Credit markets overlook the efforts of this coal miner
With the energy crisis happening predominantly in Europe, coal has started to gain importance once again.
Even though it is not a reliable and sustainable energy source in the long term, coal miners are enjoying the increased demand.
One of the great examples of this is Peabody Energy (BTU).
Due to its huge chunk of debt in the past years, credit markets think that the company has a very high chance of default, even though the company has already paid the majority of its obligations.
Let’s see the company from the Uniform Accounting perspective and decide if it’s really a high credit risk name as suggested by rating agencies.
We can use Uniform Accounting to put the company’s real profitability up against its obligations and decide for ourselves the true risk of this business.
Also below, a detailed Uniform Accounting tearsheet of the company.
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One of the industries that was significantly affected by the pandemic was coal mining. Due to restrictions, lockdowns, and declining demand, profitability dipped in 2020.
In this environment, they had to support their operations by taking on debt, which is what Peabody Energy (BTU) did at the time.
Now that coal has become more important with the emergence of an energy crisis happening in Europe, Peabody is prepared to enjoy rising demand.
The company paid the majority of its obligations last year and is now well-positioned to take advantage of the current market conditions.
The rising demand and short-term profitability may be good news for the company but the sustainability of coal remains highly debatable.
However, it’s not what credit investors care about.
Investing in a company’s credit or equity may look alike for some people, but there are incremental differences between these two securities.
While equity investors focus on a company’s profitability or growth, credit investors care about the company’s ability to pay its debt.
What’s important for credit investors while thinking about Peabody Energy should be the amount of debt the company paid.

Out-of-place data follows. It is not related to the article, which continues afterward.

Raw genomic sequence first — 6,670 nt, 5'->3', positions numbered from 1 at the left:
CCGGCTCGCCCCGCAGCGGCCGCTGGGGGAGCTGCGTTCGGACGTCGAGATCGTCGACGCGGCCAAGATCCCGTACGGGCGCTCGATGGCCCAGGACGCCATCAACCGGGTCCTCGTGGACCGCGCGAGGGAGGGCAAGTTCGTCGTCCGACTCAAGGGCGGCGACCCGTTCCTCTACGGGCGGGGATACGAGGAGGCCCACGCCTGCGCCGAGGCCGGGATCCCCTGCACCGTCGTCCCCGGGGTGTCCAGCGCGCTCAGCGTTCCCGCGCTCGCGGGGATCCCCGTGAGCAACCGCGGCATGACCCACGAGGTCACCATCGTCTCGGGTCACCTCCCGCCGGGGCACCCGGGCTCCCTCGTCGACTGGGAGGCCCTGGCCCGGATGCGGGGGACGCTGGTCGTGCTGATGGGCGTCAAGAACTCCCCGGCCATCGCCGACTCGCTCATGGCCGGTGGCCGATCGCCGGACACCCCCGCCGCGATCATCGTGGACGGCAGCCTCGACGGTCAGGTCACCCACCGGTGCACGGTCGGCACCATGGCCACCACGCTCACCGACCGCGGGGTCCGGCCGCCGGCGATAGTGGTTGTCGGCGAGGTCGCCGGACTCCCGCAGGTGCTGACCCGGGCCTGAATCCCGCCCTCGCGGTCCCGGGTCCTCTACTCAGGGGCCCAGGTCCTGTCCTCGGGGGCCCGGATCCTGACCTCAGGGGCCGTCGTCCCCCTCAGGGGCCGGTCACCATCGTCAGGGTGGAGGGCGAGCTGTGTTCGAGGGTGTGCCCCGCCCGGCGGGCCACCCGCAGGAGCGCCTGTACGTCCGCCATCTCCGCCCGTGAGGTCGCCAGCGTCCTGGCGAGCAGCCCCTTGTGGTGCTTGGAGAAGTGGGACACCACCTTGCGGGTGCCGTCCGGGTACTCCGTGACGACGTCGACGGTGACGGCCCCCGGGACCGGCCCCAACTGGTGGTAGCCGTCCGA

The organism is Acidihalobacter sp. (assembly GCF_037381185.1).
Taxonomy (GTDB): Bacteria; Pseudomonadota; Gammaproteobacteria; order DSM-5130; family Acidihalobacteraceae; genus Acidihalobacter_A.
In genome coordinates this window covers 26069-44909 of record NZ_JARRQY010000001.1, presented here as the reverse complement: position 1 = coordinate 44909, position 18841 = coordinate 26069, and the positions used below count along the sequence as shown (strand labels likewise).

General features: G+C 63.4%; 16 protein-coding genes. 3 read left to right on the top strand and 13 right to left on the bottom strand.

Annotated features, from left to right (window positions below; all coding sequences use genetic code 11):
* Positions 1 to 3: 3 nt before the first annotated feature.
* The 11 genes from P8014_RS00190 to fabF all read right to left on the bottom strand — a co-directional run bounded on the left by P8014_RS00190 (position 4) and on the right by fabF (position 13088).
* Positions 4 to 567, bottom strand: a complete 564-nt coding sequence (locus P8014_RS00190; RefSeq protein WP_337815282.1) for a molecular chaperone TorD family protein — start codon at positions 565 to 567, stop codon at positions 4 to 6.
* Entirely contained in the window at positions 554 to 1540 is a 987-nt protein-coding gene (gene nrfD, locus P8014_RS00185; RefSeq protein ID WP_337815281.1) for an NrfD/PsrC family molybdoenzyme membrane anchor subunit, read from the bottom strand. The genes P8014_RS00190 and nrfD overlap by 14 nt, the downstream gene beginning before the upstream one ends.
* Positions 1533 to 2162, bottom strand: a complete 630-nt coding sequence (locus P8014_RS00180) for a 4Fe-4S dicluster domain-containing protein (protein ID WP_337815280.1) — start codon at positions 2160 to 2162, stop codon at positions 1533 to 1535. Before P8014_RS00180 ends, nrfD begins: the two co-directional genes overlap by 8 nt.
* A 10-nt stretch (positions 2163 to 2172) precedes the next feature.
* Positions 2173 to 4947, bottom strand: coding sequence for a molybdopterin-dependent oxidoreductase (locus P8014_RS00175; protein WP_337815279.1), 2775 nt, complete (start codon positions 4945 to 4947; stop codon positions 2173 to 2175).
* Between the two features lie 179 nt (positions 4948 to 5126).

The company retired all of the $545 million of senior secured debt during the fourth quarter of last year and significantly reduced its total debt.
Due to the challenges in 2020, its total debt rose to around $1.6 billion, but the company showed great resilience in managing it and reduced it to around $360 million by the end of 2022.
However, it looks like rating agencies didn’t get the memo. Apparently, they failed to see the significant amount of debt repaid by the company and gave them a rating with an unbelievable chance of bankruptcy.
We can figure out if there is a real risk for this company by leveraging the Credit Cash Flow Prime (“CCFP”) to understand the company’s obligations matched against its cash and cash flows.
In the chart below, the stacked bars represent the firm’s obligations each year for the next five years. These obligations are then compared to the firm’s cash flow (blue line) as well as the cash on hand available at the beginning of each period (blue dots) and available cash and undrawn revolver (blue triangles).
The CCFP chart shows that Peabody Energy’s cash flows are much higher than its obligations going forward.
CCFP chart indicates that the company has very limited debt maturities and has a ton of cash to easily pay all of its obligations in the next few years.
In this case, it does not look like the company has a significant credit risk.
Yet, credit rating agencies like S&P think differently and rate the company “B” which implies around a 25% chance of default.
Our opinion does not align with the rating agencies and we understand Peabody’s efforts in debt repayments and its work towards a healthier balance sheet.
Hence, we think that even in the worst-case scenario, the company deserves a “XO” credit rating from Valens. This rating implies just around a 2% chance of default as opposed to 25% from rating agencies.
It is our goal to bring forward the real creditworthiness of companies, built on the back of better Uniform Accounting.
To see Credit Cash Flow Prime ratings for thousands of companies, click here to learn more about the various subscription options now available for the full Valens Database.
SUMMARY and Peabody Energy (BTU:USA) Tearsheet
As the Uniform Accounting tearsheet for Peabody Energy (BTU:USA) highlights, the Uniform P/E trades at 8.0x, which is below the global corporate average of 18.4x but above its historical P/E of -1.9x.
Low P/Es require low EPS growth to sustain them. In the case of Peabody Energy, the company has recently shown a 40% Uniform EPS shrinkage.
Wall Street analysts provide stock and valuation recommendations that in general provide very poor guidance or insight. However, Wall Street analysts’ near-term earnings forecasts tend to have relevant information.
We take Wall Street forecasts for GAAP earnings and convert them to Uniform earnings forecasts. When we do this, Peabody Energy’s Wall Street analyst-driven forecast is for a 228% and 68% EPS shrinkage in 2022 and 2023, respectively.
Based on the current stock market valuations, we can use earnings growth valuation metrics to back into the required growth rate to justify Peabody Energy’s $26 stock price. These are often referred to as market embedded expectations.
Furthermore, the company’s earning power in 2021 was below the long-run corporate average. Moreover, cash flows and cash on hand are 2x its total obligations—including debt maturities and capex maintenance. The company also has an intrinsic credit risk that is 210bps above the risk-free rate.
Overall, this signals a moderate credit risk.
Lastly, Peabody Energy’s Uniform earnings growth is below its peer averages and is trading in line with its average peer valuations.
Joel Litman & Rob Spivey
Chief Investment Strategist &
Director of Research
at Valens Research